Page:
He was tired of being in this waiting room, tired of being ignored.
No one seemed to care that Bret was always by himself in this grody, disgusting room. Jacey’s friends came at lunchtime—they had driver’s licenses—and it didn’t bother her one bit to leave her little brother alone while she went to the cafeteria with “the gang.” Even Grandma and Daddy seemed to have forgotten all about him.
The only people who talked to Bret were the nurses, and whenever they looked at him, they had that poor you look in their eyes that made him want to puke.
Bret went to the sofa again and tried to interest himself in drawing, but he couldn’t do it. There was that sick feeling in his stomach and it was getting bigger and bigger. He was pretty sure that he was going to start screaming.
Instead, he picked up the nearest crayon—black—and went to the wall. He didn’t even bother looking around to see if he was alone. He didn’t care. In fact, he wanted someone to see him. In bold, sweeping letters, he wrote I hate this hospital across the bumpy wall. When he finished, he felt better. Then he turned around and saw Sarah, the head nurse, standing in the doorway, holding a bunch of comic books.
“Oh, Bret,” she said softly, giving him that poor you look.
He waited for her to say something else, maybe to come in and yell at him, but all she did was turn around and walk away. A few minutes later, he heard his dad’s name ringing out through the hospital paging system.
He dropped the crayon on the floor and went back to the sofa. Picking up the headless action figure, he started playing.
Bret’s cheeks burned. Slowly he turned.
Dad was standing there, holding a bucket and a sponge. He set the bucket down and crossed the room in a few big steps, then he sat down on the coffee table in front of Bret.
“I know, Daddy.” He tried not to cry, but he couldn’t help himself. Every time he sucked in a breath, he tasted his tears. “I’m sorry.”
Dad wiped Bret’s tears away. “I’m sorry we left you alone, Bretster. There’s so much going on … I’m sorry.”
Bret drew in a great, gulping breath. “I shouldn’t’ve written on the walls, Daddy. I’m sorry.”
Dad almost smiled. “I know you want to see your mom, kiddo. It’s just … she doesn’t look good. Her face is pretty bruised up. I thought it would give you bad dreams.”
Bret thought about how she’d looked, with her eye open, staring at him, and he shuddered. He wiped his eyes and whispered, “When dead people have their eyes open, can they see you, Daddy?”
“She’s not dead, Bret. I swear to you.” He sighed heavily. “Do you want to see her?”
“The rules won’t let me.”
“We could break the rules. If you want.”
Bret sniffed and wiped the snot away from his upper lip. That image of Mommy flashed through his mind again, and when he saw it, his heart did a little ka-thump. “No,” he said quietly, “I don’t wanna see her.”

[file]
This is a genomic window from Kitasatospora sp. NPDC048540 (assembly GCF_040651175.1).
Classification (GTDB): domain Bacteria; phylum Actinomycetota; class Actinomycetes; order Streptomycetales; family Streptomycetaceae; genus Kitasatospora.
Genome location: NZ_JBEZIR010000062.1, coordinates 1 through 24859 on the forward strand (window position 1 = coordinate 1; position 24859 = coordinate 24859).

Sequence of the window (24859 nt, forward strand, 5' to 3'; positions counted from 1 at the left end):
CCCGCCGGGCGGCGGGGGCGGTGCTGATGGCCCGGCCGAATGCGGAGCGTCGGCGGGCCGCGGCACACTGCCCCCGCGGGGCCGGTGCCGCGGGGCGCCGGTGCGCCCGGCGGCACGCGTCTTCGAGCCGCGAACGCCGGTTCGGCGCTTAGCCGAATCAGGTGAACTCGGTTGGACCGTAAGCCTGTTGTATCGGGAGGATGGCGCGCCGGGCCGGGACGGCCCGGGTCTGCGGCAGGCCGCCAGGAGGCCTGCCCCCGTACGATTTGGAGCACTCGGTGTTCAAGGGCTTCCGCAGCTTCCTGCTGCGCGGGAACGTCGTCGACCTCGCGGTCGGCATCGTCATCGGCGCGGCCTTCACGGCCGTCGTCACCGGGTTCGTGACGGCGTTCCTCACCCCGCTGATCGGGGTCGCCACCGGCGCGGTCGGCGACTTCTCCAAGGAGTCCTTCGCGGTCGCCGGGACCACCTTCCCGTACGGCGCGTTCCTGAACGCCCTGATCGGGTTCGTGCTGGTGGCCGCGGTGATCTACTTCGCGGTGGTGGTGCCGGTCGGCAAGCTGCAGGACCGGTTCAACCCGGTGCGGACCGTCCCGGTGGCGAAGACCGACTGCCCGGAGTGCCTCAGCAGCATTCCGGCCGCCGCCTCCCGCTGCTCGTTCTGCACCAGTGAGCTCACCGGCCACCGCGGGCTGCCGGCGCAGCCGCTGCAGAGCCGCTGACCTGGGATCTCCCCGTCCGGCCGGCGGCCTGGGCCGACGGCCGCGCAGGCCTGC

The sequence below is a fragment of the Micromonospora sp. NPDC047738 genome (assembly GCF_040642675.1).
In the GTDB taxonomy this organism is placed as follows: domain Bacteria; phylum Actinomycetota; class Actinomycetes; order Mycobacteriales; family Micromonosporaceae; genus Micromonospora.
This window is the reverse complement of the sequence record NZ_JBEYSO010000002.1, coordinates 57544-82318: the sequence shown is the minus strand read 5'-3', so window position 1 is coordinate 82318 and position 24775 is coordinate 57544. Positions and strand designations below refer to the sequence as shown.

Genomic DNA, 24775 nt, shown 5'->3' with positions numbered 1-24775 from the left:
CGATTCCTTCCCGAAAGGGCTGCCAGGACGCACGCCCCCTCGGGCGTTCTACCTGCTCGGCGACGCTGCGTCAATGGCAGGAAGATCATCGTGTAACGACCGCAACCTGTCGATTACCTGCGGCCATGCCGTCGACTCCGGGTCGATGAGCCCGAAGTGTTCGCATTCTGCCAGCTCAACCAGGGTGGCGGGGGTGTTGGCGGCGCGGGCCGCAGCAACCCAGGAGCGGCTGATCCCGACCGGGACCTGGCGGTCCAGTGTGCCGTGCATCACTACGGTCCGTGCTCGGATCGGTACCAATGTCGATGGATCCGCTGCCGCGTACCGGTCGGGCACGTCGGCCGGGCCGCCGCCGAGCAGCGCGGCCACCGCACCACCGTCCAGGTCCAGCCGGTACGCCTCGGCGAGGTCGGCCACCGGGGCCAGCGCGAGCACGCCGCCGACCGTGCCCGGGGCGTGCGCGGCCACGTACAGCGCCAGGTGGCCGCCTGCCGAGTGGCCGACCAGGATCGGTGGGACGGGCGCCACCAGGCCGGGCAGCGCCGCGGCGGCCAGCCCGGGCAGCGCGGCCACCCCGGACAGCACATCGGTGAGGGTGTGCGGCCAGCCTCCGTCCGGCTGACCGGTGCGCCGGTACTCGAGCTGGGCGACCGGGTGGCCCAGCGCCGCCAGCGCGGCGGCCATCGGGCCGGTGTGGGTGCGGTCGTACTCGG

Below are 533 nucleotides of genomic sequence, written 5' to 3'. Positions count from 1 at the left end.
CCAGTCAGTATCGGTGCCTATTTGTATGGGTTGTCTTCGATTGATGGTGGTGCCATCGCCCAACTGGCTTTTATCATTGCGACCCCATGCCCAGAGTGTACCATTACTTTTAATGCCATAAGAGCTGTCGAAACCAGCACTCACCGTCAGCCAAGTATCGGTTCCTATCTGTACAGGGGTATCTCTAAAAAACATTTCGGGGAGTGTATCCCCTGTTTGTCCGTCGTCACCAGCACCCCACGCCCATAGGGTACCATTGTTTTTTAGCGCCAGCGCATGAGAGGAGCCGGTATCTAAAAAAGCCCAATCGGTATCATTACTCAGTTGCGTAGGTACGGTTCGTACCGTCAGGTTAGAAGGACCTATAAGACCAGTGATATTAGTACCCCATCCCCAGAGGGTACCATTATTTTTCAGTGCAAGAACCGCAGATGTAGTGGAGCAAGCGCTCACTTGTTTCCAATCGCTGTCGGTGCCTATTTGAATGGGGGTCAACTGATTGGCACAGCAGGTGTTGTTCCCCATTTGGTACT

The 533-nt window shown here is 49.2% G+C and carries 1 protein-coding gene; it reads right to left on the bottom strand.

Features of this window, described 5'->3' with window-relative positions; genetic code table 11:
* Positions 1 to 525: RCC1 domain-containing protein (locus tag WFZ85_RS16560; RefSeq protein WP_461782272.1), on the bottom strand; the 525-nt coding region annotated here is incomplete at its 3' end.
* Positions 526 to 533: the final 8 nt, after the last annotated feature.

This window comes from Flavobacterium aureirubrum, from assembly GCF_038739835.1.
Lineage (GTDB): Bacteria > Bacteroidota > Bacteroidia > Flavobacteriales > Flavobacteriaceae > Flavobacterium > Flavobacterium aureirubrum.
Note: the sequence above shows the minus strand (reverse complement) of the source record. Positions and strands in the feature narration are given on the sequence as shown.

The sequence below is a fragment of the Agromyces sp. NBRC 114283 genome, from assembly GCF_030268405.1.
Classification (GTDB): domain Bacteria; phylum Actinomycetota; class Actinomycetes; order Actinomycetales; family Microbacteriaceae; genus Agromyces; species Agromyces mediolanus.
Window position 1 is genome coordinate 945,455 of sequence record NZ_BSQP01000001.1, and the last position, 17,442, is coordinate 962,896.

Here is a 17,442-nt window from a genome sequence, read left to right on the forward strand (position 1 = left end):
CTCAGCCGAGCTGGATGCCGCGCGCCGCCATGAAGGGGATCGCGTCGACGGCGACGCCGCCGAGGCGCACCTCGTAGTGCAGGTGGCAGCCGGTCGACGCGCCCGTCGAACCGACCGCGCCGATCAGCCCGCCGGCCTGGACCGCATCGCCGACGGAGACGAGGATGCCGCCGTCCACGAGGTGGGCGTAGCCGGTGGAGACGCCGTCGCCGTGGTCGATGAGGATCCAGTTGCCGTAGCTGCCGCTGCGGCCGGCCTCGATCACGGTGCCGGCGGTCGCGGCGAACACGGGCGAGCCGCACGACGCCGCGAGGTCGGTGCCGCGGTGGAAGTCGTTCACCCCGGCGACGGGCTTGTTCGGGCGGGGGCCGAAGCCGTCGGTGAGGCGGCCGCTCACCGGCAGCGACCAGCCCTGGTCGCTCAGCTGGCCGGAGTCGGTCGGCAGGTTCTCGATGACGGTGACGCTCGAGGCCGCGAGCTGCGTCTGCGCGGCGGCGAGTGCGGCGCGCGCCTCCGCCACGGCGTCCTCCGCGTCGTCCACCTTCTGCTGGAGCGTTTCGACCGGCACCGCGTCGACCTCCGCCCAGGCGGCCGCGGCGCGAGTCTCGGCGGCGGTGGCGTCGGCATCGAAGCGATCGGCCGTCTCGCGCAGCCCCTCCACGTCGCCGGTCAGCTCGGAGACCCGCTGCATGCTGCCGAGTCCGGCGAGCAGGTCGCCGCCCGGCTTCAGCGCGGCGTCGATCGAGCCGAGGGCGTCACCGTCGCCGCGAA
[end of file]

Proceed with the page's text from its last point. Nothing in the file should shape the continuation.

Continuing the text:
Dad pulled him into a hug, and Bret felt himself slowly, slowly relaxing. The hug felt so good. He felt almost safe. He clung to his dad for a long, long time.
Then, finally, Daddy said, “Well, pal, I guess you’d better start washing that wall. I don’t think it’s fair to make the custodians do it.”
Bret scooted back. On wobbly legs, he got to his feet and went over to the bucket. When he picked it up, soapy water splashed over the rim and hit his pant legs. Holding on to the metal handle with both hands, he carried the bucket to the wall and set it down. He plunged the sponge into the water, squeezed it almost dry, and started cleaning up his mess.
It wasn’t even a minute later that Dad was beside him, crouching down. He grabbed a second sponge, dunked it into the water, and wrung it out.
Dad smiled at him, right at eye level. “I guess this is sort of a family mess, don’t you think?”
At dinnertime Rosa took the children home. Liam knew he should have gone with them, but he couldn’t leave Mikaela. It was as simple as that.
He stared down at his wife. She was lying on her side now; the nurses had turned her. “I hired Judy Monk to take care of your horses,” he told her. “They all seem to be doing great. Even that whacko mare—what’s her name, Sweetpea? She’s eaten through the top rail of the corral, but other than that, she’s okay. And the vet said Scotty’s colic is completely cleared up.”
He reached for the box he’d brought from home. “I brought you a few things.” He lifted the cardboard box from the chair and brought it to the bedside table. He pulled out a beribboned bag of scented potpourri. “Myrtle down at the drugstore told me this brand was your favorite.” He poured the multicolored clippings into a small glass bowl. The soft scent of vanilla wafted upward. Then he pulled out a collection of family photographs and layered them along the windowsill—just in case she opened her eyes when none of them were here.
He set a tape player on another table and popped a cassette in. Madonna’s “Crazy for You”—to remind her of the old days. The last item was a sweater of Bret’s, one he’d outgrown long ago. Liam smoothed it over her shoulders, tucking the tiny Shetland wool arms around her. If anything could reach her, it would be the never-to-be-forgotten smell of her little boy.
Memories tiptoed into this quiet room. He remembered the first time he’d seen Mikaela. It had been here, in this very hospital. He’d come home for his mother’s funeral and found his father—the great Ian Campbell—suffering from Alzheimer’s. The disease had slowly and methodically erased every larger-than-life aspect of Ian’s personality.
When the inevitable slide to death began, Ian had been moved into the medical center that bore his name.